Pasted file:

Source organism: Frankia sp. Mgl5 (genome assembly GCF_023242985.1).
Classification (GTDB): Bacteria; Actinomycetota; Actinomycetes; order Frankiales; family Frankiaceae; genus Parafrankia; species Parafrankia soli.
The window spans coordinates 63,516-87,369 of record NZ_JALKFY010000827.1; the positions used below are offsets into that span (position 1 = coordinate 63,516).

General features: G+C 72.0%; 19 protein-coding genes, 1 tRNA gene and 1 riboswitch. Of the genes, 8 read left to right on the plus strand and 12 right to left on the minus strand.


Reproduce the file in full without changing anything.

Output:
Source organism: Frankia sp. Mgl5 (genome assembly GCF_023242985.1).
Classification (GTDB): Bacteria; Actinomycetota; Actinomycetes; order Frankiales; family Frankiaceae; genus Parafrankia; species Parafrankia soli.
The window spans coordinates 63,516-87,369 of record NZ_JALKFY010000827.1; the positions used below are offsets into that span (position 1 = coordinate 63,516).

General features: G+C 72.0%; 19 protein-coding genes, 1 tRNA gene and 1 riboswitch. Of the genes, 8 read left to right on the plus strand and 12 right to left on the minus strand.